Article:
North Carolina is lovely.  The dialect is lovely and lilting and slow.  But on Okracoke Island, its unique.  You’ve heard of the place where the locals have been so isolated that the locals speak an English closer to Shakespeare’s than anywhere in England?  We are there.  It’s not quite right to say that the dialect is closer to the original late 16th century speech, since all dialects change over time and this one has, too.  Still, it is true that many of the words used here, such as “mommuck,” which means to harrass or bother, and “quamish,” queasy, are found in the bard’s plays. Commonly referred to as the “high-tide” dialect, locals pronounce “high” as “hoi” and “tide” and “toi.”

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The first English explorers of the New World arrived on Okracoke in the late 15th century. They couldn’t have navigated the treacherously shallow waters of what is now called the Pamlico sound without guidance from the natives, who, it seems, never settled on the island they called Wokokon and used as a hunting and fishing ground. While searching for Roanoke Island in 1585, Sir Walter Raleigh’s navigators ran aground on a sand bar and stopped to make repairs. The first mention of the island in Sir Richard Greenville’s report to Sir Walter indicated that white settlers had shipwrecked there and were saved by locals:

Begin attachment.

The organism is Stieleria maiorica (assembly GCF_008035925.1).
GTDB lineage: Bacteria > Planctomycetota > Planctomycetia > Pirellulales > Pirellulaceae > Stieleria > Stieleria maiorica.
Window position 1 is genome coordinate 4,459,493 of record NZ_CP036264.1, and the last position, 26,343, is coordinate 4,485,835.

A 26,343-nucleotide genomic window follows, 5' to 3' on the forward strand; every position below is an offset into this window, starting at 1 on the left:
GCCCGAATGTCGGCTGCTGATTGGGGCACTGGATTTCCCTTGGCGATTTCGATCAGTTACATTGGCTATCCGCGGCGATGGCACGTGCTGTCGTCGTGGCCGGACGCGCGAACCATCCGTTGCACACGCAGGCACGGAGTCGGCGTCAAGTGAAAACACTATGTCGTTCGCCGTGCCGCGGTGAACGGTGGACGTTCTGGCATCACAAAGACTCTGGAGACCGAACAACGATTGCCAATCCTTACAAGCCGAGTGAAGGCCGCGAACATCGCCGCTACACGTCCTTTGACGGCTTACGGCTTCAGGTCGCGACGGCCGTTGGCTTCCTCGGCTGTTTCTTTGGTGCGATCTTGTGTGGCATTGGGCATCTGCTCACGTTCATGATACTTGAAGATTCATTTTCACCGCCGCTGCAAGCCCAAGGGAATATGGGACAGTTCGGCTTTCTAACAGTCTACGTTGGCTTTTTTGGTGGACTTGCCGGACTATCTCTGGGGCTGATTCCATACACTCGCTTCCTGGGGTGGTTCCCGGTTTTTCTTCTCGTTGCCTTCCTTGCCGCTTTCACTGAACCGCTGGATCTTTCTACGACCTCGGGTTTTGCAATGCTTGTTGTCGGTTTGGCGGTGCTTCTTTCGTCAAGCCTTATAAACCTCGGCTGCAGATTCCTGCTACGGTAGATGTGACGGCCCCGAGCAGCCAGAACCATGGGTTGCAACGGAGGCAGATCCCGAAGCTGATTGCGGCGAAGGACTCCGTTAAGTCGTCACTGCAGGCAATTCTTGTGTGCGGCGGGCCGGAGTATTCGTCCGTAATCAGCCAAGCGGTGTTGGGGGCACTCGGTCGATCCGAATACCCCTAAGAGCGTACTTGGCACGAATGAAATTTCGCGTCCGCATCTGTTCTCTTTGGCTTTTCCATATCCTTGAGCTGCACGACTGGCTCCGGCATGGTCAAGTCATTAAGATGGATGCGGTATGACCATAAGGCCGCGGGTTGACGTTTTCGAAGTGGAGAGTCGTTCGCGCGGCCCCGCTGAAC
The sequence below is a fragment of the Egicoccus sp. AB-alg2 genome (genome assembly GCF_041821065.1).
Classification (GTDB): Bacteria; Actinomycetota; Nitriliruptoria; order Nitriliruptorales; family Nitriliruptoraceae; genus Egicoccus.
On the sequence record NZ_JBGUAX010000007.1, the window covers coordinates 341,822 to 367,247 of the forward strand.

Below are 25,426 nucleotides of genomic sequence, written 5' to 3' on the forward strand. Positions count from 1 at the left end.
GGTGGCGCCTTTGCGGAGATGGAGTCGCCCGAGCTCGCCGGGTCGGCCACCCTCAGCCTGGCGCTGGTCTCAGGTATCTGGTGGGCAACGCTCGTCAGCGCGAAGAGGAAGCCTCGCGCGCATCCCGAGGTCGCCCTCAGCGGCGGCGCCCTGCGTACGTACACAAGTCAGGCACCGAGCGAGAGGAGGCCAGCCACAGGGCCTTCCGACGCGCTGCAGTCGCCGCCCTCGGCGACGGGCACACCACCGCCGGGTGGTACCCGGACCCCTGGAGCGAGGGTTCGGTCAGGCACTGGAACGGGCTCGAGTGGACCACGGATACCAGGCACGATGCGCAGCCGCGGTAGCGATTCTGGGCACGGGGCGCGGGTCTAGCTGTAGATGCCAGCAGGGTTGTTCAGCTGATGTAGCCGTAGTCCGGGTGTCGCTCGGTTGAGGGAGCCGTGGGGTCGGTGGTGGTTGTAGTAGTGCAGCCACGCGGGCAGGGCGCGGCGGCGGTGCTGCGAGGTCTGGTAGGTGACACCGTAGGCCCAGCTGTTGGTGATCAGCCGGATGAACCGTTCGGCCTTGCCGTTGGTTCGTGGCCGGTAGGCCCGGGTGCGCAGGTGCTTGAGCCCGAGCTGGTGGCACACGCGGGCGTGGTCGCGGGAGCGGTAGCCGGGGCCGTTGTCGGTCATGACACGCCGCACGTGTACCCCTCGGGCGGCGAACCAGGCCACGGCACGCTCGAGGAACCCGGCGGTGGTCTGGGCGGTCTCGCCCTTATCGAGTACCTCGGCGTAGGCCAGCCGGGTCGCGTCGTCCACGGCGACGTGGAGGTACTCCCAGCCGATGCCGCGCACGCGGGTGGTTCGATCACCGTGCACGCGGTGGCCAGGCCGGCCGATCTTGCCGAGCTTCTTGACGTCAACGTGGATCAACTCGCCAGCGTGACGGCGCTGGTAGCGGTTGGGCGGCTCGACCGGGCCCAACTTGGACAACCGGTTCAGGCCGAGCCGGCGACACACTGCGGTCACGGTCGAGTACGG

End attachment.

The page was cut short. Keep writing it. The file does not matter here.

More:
And after ten dayes remaining in an out Island vnhabited, called Wocokon, they with the help of some of the dwellers of Sequotan, fastened two boates of the countrey together & made mastes vnto them, and sailes of their shirtes, and hauing taken into them such victuals as the countrey yeelded, they departed after they had remained in this out Island 3 weekes: but shortly after it see∣med they were cast away, for the boates were found vpon the coast, cast a land in another Island ad∣ioyning: other then these, there was neuer any people apparelled, or white of colour, either seene,…

From The principal nauigations, voyages, traffiques and discoueries of the English nation. made by sea or ouer-land, to the remote and farthest distant quarters of the earth, at any time within the compasse of these 1600. yeres:  By Richard Hakluyt preacher, and sometime student of Christ-Church in Oxford.

Wococcon was once an island that served as hunting, fishing, and herbal grounds for the Native Americans.  White people never stepped on its sandy shores until the late 16th century.  White people have taken it over now.   White people flood the island.   Indeed, one of the strangest things about being on Okracoke is the absence of people of color.  I’ve seen one Black family vacationing and one Black man taking care of the trash, one Latin man serving in a restaurant and another working as a dockhand.  Everyone else is white-white and most everyone here speaks with a Southern drawl.  It’s not unpleasant but eerie.  What is unpleasant are the confederate flags that seem to be so common, still, around here.  They’re ugly.